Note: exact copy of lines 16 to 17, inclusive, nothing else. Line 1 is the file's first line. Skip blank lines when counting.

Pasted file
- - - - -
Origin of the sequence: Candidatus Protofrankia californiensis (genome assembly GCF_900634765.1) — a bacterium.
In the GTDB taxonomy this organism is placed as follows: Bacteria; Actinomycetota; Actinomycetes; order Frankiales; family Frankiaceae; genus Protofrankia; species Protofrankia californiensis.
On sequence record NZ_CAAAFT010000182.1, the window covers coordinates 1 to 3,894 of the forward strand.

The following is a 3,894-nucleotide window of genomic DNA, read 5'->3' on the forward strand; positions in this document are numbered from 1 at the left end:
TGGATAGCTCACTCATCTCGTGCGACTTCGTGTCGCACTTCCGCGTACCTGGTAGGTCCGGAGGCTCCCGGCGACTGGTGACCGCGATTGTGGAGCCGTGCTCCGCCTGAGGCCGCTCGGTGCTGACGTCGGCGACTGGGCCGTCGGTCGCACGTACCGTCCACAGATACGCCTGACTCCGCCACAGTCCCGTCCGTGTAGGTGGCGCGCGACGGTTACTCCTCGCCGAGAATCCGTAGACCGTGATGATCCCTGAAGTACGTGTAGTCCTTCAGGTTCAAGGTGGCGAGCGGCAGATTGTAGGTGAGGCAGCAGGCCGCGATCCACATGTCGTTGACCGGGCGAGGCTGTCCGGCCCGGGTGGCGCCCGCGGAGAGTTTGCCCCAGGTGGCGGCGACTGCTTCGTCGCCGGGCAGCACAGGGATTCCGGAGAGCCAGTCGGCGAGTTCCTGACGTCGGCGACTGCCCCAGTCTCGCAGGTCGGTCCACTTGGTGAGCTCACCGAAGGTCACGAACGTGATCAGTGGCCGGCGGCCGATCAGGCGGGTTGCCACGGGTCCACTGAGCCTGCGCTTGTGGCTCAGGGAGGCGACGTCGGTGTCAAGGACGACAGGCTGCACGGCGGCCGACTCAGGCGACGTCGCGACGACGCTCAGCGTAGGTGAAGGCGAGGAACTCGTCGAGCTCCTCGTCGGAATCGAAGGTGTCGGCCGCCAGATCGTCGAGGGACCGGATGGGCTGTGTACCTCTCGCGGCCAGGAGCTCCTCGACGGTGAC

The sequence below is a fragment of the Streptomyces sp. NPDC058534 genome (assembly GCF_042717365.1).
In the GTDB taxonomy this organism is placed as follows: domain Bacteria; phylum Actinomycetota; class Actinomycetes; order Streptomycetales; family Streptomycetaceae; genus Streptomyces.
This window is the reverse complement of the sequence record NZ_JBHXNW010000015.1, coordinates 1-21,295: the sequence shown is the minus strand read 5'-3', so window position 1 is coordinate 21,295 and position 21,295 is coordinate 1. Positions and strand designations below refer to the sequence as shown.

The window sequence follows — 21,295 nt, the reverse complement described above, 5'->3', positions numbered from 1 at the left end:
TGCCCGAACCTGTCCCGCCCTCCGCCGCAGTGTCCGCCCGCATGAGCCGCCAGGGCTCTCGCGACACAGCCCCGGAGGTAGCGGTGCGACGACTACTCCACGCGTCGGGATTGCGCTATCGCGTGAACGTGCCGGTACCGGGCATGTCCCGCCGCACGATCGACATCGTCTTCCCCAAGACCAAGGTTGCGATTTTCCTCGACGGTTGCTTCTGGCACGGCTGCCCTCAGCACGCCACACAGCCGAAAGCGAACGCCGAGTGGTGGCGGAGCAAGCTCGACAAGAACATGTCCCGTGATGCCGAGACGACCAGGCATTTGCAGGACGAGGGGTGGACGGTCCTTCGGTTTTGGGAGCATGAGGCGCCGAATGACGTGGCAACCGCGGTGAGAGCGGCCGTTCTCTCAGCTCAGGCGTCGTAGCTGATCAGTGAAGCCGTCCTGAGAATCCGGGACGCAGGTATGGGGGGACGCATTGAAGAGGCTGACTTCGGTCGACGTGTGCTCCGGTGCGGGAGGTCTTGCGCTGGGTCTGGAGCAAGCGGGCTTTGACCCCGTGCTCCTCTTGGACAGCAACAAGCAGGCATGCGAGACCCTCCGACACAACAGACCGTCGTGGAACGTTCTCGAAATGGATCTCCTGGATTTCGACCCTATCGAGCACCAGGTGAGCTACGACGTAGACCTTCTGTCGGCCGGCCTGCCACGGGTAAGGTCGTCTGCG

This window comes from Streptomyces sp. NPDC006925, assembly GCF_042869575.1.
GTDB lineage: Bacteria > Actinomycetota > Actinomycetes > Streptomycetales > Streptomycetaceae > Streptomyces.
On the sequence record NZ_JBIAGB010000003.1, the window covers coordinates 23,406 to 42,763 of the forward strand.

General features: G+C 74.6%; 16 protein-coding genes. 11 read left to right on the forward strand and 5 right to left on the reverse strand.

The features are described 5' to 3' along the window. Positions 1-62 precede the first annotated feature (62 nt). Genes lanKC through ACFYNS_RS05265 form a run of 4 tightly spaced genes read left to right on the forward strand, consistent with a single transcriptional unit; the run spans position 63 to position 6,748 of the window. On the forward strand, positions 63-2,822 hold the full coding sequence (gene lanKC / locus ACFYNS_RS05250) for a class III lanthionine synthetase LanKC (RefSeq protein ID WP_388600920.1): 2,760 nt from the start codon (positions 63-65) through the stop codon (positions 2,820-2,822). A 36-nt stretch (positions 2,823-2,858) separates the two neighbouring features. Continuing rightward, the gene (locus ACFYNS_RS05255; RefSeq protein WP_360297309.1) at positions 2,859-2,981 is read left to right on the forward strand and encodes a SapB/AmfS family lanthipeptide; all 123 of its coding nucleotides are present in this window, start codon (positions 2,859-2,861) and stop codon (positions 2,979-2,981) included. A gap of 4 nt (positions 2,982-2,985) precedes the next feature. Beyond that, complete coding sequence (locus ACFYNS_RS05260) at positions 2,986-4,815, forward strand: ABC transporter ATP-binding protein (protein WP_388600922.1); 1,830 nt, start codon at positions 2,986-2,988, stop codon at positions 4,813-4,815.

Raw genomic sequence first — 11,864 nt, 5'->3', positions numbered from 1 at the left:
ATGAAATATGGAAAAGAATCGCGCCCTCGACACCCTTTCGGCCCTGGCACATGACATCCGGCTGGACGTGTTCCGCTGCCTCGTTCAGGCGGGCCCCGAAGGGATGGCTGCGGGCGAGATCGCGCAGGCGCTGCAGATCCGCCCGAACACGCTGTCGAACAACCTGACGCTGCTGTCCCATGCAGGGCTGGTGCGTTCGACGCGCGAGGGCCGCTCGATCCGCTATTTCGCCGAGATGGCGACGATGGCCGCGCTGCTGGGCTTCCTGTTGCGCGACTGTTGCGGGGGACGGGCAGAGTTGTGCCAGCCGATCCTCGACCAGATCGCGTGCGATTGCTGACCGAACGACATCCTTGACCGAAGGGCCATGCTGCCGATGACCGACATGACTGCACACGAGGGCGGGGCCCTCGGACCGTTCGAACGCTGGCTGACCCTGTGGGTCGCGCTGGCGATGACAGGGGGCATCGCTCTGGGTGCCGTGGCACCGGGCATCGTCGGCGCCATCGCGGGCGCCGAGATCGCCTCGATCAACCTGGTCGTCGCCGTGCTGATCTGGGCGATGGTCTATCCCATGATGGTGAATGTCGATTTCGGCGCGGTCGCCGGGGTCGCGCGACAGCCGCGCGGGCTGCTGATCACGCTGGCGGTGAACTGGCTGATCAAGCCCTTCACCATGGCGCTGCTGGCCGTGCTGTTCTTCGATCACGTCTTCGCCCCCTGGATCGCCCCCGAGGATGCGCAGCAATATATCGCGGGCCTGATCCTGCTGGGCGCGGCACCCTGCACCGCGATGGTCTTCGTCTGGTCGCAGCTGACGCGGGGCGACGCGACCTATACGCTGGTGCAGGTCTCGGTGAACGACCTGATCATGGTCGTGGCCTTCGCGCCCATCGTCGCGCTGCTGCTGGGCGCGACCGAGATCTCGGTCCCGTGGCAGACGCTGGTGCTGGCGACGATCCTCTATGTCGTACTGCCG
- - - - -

Raw genomic sequence first — 11,864 nt, 5'->3', positions numbered from 1 at the left:
ATGAAATATGGAAAAGAATCGCGCCCTCGACACCCTTTCGGCCCTGGCACATGACATCCGGCTGGACGTGTTCCGCTGCCTCGTTCAGGCGGGCCCCGAAGGGATGGCTGCGGGCGAGATCGCGCAGGCGCTGCAGATCCGCCCGAACACGCTGTCGAACAACCTGACGCTGCTGTCCCATGCAGGGCTGGTGCGTTCGACGCGCGAGGGCCGCTCGATCCGCTATTTCGCCGAGATGGCGACGATGGCCGCGCTGCTGGGCTTCCTGTTGCGCGACTGTTGCGGGGGACGGGCAGAGTTGTGCCAGCCGATCCTCGACCAGATCGCGTGCGATTGCTGACCGAACGACATCCTTGACCGAAGGGCCATGCTGCCGATGACCGACATGACTGCACACGAGGGCGGGGCCCTCGGACCGTTCGAACGCTGGCTGACCCTGTGGGTCGCGCTGGCGATGACAGGGGGCATCGCTCTGGGTGCCGTGGCACCGGGCATCGTCGGCGCCATCGCGGGCGCCGAGATCGCCTCGATCAACCTGGTCGTCGCCGTGCTGATCTGGGCGATGGTCTATCCCATGATGGTGAATGTCGATTTCGGCGCGGTCGCCGGGGTCGCGCGACAGCCGCGCGGGCTGCTGATCACGCTGGCGGTGAACTGGCTGATCAAGCCCTTCACCATGGCGCTGCTGGCCGTGCTGTTCTTCGATCACGTCTTCGCCCCCTGGATCGCCCCCGAGGATGCGCAGCAATATATCGCGGGCCTGATCCTGCTGGGCGCGGCACCCTGCACCGCGATGGTCTTCGTCTGGTCGCAGCTGACGCGGGGCGACGCGACCTATACGCTGGTGCAGGTCTCGGTGAACGACCTGATCATGGTCGTGGCCTTCGCGCCCATCGTCGCGCTGCTGCTGGGCGCGACCGAGATCTCGGTCCCGTGGCAGACGCTGGTGCTGGCGACGATCCTCTATGTCGTACTGCCG